A Mother's Vaccine Crusade
"Devastated" By A Vaccine Injury To Her Son, Virginia Mom Builds 30,000-Member Network
"You don't have to be a rocket scientist to understand this stuff -- or to get the information you need to protect your child." -- Kathi Williams, co-founder of the National Vaccine Information Center.
It happened in April of 1982.
A Virginia hairdresser named Kathi Williams took her 18-month-old son, Nathan, to the pediatrician for a routine vaccination. Little Nathan was scheduled to receive his fourth "DPT" shot - a standard dose of three vaccines designed to guard against diphtheria, whooping cough (pertussis) and tetanus.
But something went terribly wrong.
"There was no problem at the doctor's office," said Williams in a recent interview. "But a few hours after we got home, my kid started this high-pitched, uncontrollable whooping. He screamed for about eight hours, and when he wasn't screaming, he would fall asleep.
"I didn't know any better; I just thought he'd cried himself to sleep. This was 1982, remember, and parents in those days were never given any information ahead of (vaccination) time.
"Later, after we got our organization going and I started looking at the medical literature, I realized that Nathan had experienced a classic neurologic reaction to a vaccine. His type of symptoms had been reported since the 1930s, and they can indicate that the brain is swelling.
"Nathan was left with brain damage. He wound up with learning disabilities, and attention-deficit problems. He definitely had a neurologic reaction that day. But I had no idea at that time that a child could get brain damage from a vaccination."
Williams said later medical studies showed that Nathan had suffered a genetically linked reaction triggered by an inherited vulnerability to brain seizures, something his mother occasionally suffers.
Soon after her son's learning and behavior problems began, Williams decided that something had to be done to protect other children from injury-by-vaccine.
As a hard-working hairdresser in the Washington suburb of Vienna, Va., she knew little about medical research. But she had a knack for communicating effectively with other people, and lots of determination. So it didn't take her long to hook up with two other Washington-area parents who had suffered devastating losses from immunization-linked catastrophes.
After forming a partnership with public relations specialist Barbara Loe Fisher (her son had been injured by a vaccine) and environmental lobbyist Jeff Schwartz (his daughter later died during a vaccine-related seizure), Williams helped to found the 30,000-member National Vaccine Information Center (NVIC). Launched in the early 1980s, NVIC became the nation's largest non-profit public interest group working in the field of vaccine injury prevention.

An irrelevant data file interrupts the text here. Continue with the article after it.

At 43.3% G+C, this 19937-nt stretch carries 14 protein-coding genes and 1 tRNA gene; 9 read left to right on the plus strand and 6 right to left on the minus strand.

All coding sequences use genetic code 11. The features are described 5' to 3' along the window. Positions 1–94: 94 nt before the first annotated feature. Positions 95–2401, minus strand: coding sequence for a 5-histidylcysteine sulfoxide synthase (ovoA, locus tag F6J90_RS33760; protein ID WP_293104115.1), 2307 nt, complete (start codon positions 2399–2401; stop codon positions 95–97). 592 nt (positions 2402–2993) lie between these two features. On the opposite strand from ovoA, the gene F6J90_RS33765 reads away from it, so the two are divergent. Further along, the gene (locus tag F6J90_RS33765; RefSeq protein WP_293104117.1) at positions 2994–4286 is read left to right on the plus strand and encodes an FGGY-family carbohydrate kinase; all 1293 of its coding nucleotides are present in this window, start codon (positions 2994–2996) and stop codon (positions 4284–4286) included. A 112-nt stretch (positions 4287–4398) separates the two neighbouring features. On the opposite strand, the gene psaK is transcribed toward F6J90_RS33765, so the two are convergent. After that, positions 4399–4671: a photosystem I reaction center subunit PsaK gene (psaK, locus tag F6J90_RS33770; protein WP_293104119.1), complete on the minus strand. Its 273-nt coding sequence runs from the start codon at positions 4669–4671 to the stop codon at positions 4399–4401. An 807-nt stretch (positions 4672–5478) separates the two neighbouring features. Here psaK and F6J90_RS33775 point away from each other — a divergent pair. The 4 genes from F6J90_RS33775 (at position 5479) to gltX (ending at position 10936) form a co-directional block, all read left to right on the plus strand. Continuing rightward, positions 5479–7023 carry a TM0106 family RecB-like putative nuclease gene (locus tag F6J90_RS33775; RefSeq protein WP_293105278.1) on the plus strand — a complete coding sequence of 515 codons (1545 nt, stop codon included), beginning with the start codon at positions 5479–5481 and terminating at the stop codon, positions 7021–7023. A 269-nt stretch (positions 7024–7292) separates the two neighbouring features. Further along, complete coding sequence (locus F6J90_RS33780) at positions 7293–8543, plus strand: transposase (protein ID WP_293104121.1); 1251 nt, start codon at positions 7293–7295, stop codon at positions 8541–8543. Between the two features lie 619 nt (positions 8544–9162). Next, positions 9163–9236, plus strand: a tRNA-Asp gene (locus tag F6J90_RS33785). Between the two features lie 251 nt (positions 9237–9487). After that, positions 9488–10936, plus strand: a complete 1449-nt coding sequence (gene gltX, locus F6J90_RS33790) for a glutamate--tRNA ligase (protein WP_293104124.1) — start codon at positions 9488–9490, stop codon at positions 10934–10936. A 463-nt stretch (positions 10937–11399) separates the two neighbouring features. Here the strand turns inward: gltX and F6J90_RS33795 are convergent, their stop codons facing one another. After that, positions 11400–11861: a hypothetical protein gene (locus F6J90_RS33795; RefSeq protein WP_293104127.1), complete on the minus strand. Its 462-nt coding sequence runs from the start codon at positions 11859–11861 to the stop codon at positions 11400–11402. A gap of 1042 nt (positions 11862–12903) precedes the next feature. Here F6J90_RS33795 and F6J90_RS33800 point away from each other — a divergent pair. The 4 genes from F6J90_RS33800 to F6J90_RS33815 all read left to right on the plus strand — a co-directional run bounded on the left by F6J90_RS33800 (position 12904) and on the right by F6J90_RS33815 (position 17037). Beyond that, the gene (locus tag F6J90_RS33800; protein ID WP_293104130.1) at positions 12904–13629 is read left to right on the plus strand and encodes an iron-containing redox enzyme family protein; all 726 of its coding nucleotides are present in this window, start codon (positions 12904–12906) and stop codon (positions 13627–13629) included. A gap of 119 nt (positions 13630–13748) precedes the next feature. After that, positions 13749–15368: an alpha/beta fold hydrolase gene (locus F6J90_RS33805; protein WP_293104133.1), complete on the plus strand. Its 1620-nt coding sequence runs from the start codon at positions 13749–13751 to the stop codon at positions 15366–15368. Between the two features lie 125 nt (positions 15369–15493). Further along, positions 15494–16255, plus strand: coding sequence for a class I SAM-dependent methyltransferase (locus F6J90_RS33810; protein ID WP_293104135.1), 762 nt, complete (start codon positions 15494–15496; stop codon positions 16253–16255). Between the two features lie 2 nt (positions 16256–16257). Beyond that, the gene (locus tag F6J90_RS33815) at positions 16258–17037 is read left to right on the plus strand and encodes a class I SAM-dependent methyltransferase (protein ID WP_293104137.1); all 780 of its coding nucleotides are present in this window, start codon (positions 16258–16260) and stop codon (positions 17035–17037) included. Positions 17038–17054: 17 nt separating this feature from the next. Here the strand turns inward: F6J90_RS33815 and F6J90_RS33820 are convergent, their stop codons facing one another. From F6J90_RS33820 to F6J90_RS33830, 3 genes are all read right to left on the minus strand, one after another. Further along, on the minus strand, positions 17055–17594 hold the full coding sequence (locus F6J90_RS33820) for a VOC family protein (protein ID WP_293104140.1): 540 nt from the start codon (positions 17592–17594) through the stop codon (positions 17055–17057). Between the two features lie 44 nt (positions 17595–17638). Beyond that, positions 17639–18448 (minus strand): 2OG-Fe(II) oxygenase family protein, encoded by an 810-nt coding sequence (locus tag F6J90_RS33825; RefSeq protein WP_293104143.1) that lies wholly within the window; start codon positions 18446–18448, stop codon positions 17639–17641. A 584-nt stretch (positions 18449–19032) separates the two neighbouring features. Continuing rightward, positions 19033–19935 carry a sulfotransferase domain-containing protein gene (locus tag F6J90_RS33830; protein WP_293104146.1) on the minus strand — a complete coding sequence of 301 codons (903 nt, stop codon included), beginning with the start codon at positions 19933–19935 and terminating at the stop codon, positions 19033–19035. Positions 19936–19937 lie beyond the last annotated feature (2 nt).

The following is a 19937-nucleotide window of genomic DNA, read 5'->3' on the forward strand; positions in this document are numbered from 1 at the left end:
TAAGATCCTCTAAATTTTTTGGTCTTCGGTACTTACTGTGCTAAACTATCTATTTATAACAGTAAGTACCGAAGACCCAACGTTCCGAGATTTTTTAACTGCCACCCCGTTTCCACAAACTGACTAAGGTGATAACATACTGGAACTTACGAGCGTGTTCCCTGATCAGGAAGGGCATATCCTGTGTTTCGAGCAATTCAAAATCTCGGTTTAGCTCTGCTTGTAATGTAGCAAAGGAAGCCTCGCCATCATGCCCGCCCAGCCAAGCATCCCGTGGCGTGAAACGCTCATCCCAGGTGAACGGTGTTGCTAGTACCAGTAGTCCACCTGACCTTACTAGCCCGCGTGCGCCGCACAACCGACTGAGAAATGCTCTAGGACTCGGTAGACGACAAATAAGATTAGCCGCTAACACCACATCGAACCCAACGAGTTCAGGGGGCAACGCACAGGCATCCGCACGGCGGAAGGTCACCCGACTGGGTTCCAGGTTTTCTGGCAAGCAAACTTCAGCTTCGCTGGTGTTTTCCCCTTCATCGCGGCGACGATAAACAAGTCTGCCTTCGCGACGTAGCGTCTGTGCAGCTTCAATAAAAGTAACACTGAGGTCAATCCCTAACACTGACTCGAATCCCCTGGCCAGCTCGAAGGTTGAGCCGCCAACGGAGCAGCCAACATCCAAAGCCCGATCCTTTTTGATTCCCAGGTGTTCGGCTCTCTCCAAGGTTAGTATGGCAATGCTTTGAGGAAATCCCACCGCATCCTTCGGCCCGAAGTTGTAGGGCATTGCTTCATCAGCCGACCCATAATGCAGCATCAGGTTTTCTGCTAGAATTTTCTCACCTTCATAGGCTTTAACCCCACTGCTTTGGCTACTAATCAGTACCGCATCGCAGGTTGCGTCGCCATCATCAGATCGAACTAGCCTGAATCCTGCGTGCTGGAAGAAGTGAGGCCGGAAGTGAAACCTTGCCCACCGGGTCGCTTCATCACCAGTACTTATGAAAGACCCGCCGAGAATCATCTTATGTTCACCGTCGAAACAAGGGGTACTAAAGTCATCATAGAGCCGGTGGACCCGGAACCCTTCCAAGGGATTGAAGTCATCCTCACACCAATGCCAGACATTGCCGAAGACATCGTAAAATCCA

A Capitol Hill lobbyist, Schwartz was a key player in arranging for congressional testimony that led to the passage of the National Childhood Vaccine Injury Act in 1986. That legislation created a mechanism for compensating families whose children are injured by vaccines, while also mandating that information about possible adverse effects from vaccinations be made available to all patients before shots are given.
"Our goal is to prevent vaccine injuries and deaths through public education," says Williams. "You don't have to be a rocket scientist to understand how vaccines can on rare occasions seriously injure people.
"We're simply interested in disseminating information on this issue," said the activist, who has not sought federal compensation for her own son's documented injuries. "We've never taken a position against vaccinations, and we're certainly not anti-vaccine.
"At the same time, we believe strongly that people need to know about the risks involved, so they can make better-informed choices about particular vaccines."
Now 19 years old and in college, Nathan Williams survived his injury, although he struggled with learning disabilities and resulting "self-esteem issues" throughout childhood, according to his mother.
"My son's life was changed forever by that vaccine reaction," she says. "But I've always counted my blessings. I've always been grateful that his injuries weren't worse, because I've met a lot of parents whose kids were profoundly affected by these reactions."
Williams said the Vaccine Adverse Event Reporting System (VAERS) is a "terrific tool" for learning about potentially health-threatening reactions to vaccines. But she also contends that the current CDC-managed system for vaccinating children against infectious diseases is too large and too complicated for its own good.
"The system is unwieldy and unmanageable," she said. "These days, kids are getting 33 doses of ten different vaccines by the time they're two years old.
"In addition, the CDC is now looking at vaccines to prevent drug addiction, smoking and AIDS. Those vaccines are coming fast, and we're already hearing discussion at the CDC on where to put them in the schedule.
"Where is it all going to end? They're loading these kids up (with vaccines) by the time they're two years old, and it's vitally important that people educate themselves about possible risks before they start receiving all of these vaccinations."